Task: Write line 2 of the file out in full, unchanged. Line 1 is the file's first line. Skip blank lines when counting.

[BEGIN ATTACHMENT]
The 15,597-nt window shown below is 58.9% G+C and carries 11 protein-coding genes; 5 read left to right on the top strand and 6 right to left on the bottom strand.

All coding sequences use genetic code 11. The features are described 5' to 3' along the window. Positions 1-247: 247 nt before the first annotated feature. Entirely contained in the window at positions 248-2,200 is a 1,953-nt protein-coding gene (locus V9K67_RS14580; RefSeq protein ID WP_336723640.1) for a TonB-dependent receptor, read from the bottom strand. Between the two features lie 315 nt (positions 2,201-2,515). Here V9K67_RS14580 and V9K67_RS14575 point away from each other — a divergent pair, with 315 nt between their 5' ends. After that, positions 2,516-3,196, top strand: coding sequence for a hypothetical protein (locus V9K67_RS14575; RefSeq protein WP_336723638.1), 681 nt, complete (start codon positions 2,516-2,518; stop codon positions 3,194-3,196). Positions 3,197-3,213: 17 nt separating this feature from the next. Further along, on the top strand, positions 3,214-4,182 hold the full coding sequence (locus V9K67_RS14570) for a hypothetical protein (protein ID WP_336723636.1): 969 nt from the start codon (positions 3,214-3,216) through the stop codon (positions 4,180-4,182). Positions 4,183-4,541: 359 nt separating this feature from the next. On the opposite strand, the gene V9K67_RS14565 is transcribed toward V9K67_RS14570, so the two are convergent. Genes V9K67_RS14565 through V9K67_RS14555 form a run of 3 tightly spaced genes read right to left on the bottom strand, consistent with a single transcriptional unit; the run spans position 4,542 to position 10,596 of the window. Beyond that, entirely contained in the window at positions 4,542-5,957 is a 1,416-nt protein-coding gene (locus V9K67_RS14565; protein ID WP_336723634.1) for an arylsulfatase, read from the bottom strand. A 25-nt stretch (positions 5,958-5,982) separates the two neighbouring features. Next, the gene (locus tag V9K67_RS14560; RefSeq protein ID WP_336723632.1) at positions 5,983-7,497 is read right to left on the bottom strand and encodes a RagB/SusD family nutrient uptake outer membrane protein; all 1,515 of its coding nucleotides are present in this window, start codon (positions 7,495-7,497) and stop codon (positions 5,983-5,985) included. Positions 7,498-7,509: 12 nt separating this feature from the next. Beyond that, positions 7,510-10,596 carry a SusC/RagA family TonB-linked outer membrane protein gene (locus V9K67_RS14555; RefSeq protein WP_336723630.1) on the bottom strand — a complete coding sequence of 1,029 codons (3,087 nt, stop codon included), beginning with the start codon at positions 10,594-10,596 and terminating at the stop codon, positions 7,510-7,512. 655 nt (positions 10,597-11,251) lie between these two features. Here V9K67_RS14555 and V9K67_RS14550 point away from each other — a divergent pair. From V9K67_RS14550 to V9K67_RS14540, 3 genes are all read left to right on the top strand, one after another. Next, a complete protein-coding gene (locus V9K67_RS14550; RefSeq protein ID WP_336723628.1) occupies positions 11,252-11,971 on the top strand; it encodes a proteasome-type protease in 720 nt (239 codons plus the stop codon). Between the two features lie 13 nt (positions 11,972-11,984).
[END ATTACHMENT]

All coding sequences use genetic code 11. The features are described 5' to 3' along the window. Positions 1-247: 247 nt before the first annotated feature. Entirely contained in the window at positions 248-2,200 is a 1,953-nt protein-coding gene (locus V9K67_RS14580; RefSeq protein ID WP_336723640.1) for a TonB-dependent receptor, read from the bottom strand. Between the two features lie 315 nt (positions 2,201-2,515). Here V9K67_RS14580 and V9K67_RS14575 point away from each other — a divergent pair, with 315 nt between their 5' ends. After that, positions 2,516-3,196, top strand: coding sequence for a hypothetical protein (locus V9K67_RS14575; RefSeq protein WP_336723638.1), 681 nt, complete (start codon positions 2,516-2,518; stop codon positions 3,194-3,196). Positions 3,197-3,213: 17 nt separating this feature from the next. Further along, on the top strand, positions 3,214-4,182 hold the full coding sequence (locus V9K67_RS14570) for a hypothetical protein (protein ID WP_336723636.1): 969 nt from the start codon (positions 3,214-3,216) through the stop codon (positions 4,180-4,182). Positions 4,183-4,541: 359 nt separating this feature from the next. On the opposite strand, the gene V9K67_RS14565 is transcribed toward V9K67_RS14570, so the two are convergent. Genes V9K67_RS14565 through V9K67_RS14555 form a run of 3 tightly spaced genes read right to left on the bottom strand, consistent with a single transcriptional unit; the run spans position 4,542 to position 10,596 of the window. Beyond that, entirely contained in the window at positions 4,542-5,957 is a 1,416-nt protein-coding gene (locus V9K67_RS14565; protein ID WP_336723634.1) for an arylsulfatase, read from the bottom strand. A 25-nt stretch (positions 5,958-5,982) separates the two neighbouring features. Next, the gene (locus tag V9K67_RS14560; RefSeq protein ID WP_336723632.1) at positions 5,983-7,497 is read right to left on the bottom strand and encodes a RagB/SusD family nutrient uptake outer membrane protein; all 1,515 of its coding nucleotides are present in this window, start codon (positions 7,495-7,497) and stop codon (positions 5,983-5,985) included. Positions 7,498-7,509: 12 nt separating this feature from the next. Beyond that, positions 7,510-10,596 carry a SusC/RagA family TonB-linked outer membrane protein gene (locus V9K67_RS14555; RefSeq protein WP_336723630.1) on the bottom strand — a complete coding sequence of 1,029 codons (3,087 nt, stop codon included), beginning with the start codon at positions 10,594-10,596 and terminating at the stop codon, positions 7,510-7,512. 655 nt (positions 10,597-11,251) lie between these two features. Here V9K67_RS14555 and V9K67_RS14550 point away from each other — a divergent pair. From V9K67_RS14550 to V9K67_RS14540, 3 genes are all read left to right on the top strand, one after another. Next, a complete protein-coding gene (locus V9K67_RS14550; RefSeq protein ID WP_336723628.1) occupies positions 11,252-11,971 on the top strand; it encodes a proteasome-type protease in 720 nt (239 codons plus the stop codon). Between the two features lie 13 nt (positions 11,972-11,984).